Travel compensation fund won’t pay for another firm collapse

The high scale of the closure of Lowcostholidays last year would “dissipate” a compensation fund in place in Ireland in the event of another travel company collapse, the Irish Travel Agents Association (ITAA) said yesterday.

Nearly 4,200 Irish people received compensation of €3.8m after Lowcostholidays.ie — a subsidiary of a Spanish company — went out of business last summer.

The payouts came following claims submitted to the Commission for Aviation Regulation which bonds companies selling holidays in Ireland. The Irish division of Lowcostholidays was, however, bonded for just €79,243, according to the ITAA.

A Travellers’ Protection Fund comprised of contributions from tour operators is administered by the commission. Its reserves had totalled €5m, most of which has now been paid out to customers of Lowcostholidays.

The ITAA, which represents 100 travel agent members and 70 affiliate partners, has called on the Government to review the legislation around bonding among travel providers.

“The Lowcostholidays refunds will clear out 75% of the Travellers’ Protection Fund,” said Cormac Meehan, president of the ITAA.

“We are calling on the Minister for Transport, Tourism and Sport to meet with the ITAA immediately to review the legislation around bonding and work on the next steps,” he said.

Mr Meehan told the Irish Examiner that the impact of the Lowcostholiday payout has left the fund in an “alarming position” and that the bonding legislation needs to be updated to reflect the changes in modern tour operation.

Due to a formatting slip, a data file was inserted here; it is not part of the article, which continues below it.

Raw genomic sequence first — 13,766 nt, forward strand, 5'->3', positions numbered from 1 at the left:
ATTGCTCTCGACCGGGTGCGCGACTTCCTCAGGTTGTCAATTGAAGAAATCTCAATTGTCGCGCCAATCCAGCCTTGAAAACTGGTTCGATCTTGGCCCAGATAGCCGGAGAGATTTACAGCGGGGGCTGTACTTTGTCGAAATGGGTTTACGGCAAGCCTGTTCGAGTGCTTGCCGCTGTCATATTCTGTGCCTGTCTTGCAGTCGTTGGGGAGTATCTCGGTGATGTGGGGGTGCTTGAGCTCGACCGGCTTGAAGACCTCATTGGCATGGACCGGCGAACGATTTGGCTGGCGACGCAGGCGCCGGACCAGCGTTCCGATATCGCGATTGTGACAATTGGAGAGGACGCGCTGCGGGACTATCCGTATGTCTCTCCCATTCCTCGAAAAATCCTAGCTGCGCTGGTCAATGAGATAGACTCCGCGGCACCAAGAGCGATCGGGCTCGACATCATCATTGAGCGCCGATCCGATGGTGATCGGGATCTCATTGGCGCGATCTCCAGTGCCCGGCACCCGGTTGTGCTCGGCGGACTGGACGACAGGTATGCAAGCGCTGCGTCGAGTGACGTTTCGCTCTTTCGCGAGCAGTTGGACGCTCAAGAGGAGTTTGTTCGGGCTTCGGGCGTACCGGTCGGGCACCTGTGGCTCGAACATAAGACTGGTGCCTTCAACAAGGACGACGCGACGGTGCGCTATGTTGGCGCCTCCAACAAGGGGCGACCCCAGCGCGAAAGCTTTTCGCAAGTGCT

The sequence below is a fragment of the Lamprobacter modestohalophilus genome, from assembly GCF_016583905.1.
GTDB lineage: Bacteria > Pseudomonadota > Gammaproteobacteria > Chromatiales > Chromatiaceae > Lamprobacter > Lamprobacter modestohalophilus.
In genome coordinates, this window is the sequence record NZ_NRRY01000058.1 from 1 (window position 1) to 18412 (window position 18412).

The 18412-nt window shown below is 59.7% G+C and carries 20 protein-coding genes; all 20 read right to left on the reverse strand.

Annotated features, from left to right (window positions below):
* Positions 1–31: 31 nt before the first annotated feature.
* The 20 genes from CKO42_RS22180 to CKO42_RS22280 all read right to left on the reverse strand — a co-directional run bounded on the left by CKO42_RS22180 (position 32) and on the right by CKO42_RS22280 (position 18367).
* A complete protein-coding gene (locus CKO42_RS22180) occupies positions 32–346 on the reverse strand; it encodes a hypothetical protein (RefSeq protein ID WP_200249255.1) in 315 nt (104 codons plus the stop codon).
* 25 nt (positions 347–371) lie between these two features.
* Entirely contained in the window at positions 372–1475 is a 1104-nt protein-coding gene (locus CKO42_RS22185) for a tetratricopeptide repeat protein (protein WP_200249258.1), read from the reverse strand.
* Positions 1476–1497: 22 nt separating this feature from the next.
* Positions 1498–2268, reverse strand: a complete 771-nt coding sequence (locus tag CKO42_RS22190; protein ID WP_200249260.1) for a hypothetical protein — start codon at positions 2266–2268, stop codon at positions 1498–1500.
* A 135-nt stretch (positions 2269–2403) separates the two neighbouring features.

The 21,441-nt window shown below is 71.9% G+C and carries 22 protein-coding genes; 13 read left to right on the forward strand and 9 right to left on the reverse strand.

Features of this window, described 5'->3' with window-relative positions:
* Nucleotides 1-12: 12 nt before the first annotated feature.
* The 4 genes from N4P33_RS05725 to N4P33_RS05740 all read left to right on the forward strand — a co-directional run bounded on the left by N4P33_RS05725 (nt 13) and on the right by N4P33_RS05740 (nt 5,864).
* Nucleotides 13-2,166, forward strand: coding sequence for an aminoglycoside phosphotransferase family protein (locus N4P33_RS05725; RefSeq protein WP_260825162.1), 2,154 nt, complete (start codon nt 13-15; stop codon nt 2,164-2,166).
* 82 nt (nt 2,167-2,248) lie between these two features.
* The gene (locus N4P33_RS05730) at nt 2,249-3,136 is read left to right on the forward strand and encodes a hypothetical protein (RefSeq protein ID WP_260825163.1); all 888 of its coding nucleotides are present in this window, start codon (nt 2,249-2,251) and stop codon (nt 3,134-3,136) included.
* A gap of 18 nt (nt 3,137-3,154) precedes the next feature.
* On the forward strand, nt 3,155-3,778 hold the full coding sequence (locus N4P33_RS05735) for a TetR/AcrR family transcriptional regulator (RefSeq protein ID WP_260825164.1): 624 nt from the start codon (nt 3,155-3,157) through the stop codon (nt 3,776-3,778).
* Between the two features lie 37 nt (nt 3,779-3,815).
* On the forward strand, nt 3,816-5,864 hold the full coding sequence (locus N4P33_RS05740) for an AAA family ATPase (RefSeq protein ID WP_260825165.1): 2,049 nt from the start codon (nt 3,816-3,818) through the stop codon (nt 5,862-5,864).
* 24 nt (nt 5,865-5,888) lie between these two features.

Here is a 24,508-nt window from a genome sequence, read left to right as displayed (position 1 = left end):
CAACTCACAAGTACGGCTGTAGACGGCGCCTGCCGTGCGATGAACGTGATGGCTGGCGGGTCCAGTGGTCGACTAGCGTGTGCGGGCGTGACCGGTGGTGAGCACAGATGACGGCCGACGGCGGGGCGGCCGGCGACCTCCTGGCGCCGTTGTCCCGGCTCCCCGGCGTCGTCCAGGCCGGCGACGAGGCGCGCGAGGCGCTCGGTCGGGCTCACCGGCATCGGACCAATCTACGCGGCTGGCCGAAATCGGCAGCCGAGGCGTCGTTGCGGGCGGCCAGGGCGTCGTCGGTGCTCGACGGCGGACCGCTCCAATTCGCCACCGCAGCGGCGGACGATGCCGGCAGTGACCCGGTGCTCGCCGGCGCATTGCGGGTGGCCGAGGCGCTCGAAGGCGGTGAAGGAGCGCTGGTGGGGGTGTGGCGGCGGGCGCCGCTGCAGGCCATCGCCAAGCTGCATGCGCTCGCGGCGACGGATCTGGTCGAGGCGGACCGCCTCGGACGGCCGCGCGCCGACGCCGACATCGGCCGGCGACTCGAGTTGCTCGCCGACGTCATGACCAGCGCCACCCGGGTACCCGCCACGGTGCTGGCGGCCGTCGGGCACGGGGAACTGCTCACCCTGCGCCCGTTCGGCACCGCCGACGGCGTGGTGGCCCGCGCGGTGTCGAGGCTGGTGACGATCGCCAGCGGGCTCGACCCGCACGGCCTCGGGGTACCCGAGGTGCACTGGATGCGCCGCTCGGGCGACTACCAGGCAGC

“The current legislation is from the 1970s, pre-internet, pre-smartphones. While the commission obviously has the best interests of the trade and customers at heart, it needs legislation that is fit for purpose, not something written 40 years ago,” he said.

“The protection fund is under pressure now, another incident like Lowcostholidays would see it dissipated.

“Lowcostholidays.ie was licensed and bonded by the Commission for Aviation Regulation so we are amazed at the under-provision in the context of the thoroughness with which the regulator usually deals with our members,” Mr Meehan said.

He suggested an approach to ensure operators are properly bonded and licensed, with bonding based on passenger numbers. He said legislation review would address the issue.

“The ITAA have been pushing for a collective bond for years, among all travel agents, tour operators and airlines. We would also like to draw the minister’s attention to the organisations, within the Irish travel sector, that are not bonded with the Commission for Aviation Regulation at all,” he said.

“This area must be reviewed immediately to ensure the protection of Irish consumers. If travel agents and operators continue to be under-bonded, the shortfall will ultimately be paid by the taxpayer,” Mr Meehan said.

Lowcostholidays said it was entering receivership last July “following exhaustive attempts by the group’s directors to rescue the group which has been hampered by the recent and ongoing turbulent financial environment”.

Company administrators said the development affected 27,000 customers from Europe, taking holidays, at the time of the collapse and a further 110,000 who had booked holidays.


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